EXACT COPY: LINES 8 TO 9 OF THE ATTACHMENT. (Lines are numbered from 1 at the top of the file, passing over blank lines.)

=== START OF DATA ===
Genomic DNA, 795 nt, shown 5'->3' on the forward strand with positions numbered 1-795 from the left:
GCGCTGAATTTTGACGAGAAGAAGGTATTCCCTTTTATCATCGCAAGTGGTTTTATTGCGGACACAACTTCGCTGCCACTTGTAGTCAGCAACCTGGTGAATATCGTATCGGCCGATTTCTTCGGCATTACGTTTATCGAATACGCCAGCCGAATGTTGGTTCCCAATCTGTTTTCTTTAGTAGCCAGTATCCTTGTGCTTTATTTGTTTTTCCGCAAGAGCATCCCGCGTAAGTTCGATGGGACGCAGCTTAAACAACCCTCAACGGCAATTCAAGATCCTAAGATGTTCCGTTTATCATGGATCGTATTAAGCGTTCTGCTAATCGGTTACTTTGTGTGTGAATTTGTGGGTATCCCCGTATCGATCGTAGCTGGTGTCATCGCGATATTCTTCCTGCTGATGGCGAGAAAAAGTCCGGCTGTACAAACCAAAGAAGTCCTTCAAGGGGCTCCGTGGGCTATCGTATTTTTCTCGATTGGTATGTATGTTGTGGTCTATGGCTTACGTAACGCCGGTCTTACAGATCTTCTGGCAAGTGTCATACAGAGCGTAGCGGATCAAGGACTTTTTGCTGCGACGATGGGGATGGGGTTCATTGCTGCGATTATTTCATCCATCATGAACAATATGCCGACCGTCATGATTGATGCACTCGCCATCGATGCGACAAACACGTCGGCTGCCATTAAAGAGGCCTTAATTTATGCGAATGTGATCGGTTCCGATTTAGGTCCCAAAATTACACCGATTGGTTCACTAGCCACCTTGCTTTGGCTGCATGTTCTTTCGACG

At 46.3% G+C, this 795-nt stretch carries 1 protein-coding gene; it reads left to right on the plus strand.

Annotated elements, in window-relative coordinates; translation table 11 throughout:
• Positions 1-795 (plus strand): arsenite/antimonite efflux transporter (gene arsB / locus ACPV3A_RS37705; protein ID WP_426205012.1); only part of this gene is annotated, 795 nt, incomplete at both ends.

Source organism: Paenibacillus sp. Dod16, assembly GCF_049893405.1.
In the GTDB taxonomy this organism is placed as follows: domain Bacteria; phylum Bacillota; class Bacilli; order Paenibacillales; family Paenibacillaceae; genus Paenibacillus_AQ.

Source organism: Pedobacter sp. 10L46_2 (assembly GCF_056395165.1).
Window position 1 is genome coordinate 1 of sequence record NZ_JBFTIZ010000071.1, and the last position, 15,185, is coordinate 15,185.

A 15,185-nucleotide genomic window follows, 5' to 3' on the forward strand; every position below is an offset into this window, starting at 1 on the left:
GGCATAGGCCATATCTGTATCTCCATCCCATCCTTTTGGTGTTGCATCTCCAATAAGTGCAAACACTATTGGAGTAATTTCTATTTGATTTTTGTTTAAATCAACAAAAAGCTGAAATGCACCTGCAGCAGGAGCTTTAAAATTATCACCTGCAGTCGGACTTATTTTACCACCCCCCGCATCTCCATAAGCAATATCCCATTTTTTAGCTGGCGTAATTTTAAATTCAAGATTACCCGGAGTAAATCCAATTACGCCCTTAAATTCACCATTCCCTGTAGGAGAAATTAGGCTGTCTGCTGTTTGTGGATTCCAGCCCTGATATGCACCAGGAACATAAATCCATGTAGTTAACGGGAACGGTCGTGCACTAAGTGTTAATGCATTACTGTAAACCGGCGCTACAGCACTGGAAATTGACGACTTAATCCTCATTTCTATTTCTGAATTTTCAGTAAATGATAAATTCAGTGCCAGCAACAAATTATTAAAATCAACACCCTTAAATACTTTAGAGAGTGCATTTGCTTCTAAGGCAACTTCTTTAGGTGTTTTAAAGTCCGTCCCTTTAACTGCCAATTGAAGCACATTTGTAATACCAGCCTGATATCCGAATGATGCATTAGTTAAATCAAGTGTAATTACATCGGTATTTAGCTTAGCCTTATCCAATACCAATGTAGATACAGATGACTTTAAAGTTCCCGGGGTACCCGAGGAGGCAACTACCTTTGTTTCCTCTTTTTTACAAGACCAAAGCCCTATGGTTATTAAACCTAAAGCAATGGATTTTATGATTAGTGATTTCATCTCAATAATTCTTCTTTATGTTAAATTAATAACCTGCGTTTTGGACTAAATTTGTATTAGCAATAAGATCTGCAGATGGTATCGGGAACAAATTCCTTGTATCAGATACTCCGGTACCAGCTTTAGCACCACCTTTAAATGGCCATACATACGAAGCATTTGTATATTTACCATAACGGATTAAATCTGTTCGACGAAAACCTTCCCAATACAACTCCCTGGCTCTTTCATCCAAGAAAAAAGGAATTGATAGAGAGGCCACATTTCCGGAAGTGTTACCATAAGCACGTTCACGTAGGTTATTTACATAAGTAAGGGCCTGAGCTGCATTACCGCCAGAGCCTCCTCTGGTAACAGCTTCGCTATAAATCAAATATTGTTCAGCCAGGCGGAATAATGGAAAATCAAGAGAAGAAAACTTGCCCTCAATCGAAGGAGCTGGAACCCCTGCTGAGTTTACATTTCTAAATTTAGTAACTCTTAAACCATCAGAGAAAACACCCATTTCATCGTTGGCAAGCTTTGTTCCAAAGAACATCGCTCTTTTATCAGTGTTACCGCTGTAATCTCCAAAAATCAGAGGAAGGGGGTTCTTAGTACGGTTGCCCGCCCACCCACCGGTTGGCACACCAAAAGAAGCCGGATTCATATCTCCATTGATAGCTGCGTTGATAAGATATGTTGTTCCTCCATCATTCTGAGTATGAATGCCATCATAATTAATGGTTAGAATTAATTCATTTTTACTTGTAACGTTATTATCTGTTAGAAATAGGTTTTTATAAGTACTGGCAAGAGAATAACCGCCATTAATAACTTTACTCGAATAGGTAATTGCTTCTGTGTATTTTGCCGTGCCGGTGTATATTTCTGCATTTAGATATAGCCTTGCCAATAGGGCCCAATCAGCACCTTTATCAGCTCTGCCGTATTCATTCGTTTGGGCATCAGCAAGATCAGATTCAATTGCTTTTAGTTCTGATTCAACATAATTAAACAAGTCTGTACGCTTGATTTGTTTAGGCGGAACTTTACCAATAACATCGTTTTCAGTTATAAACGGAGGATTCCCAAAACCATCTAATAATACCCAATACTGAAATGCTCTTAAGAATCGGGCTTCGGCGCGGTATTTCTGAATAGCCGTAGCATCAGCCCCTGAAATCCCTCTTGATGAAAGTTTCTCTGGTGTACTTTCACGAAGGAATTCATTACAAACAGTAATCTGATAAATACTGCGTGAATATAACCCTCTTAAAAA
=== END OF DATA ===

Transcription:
Source organism: Pedobacter sp. 10L46_2 (assembly GCF_056395165.1).
Window position 1 is genome coordinate 1 of sequence record NZ_JBFTIZ010000071.1, and the last position, 15,185, is coordinate 15,185.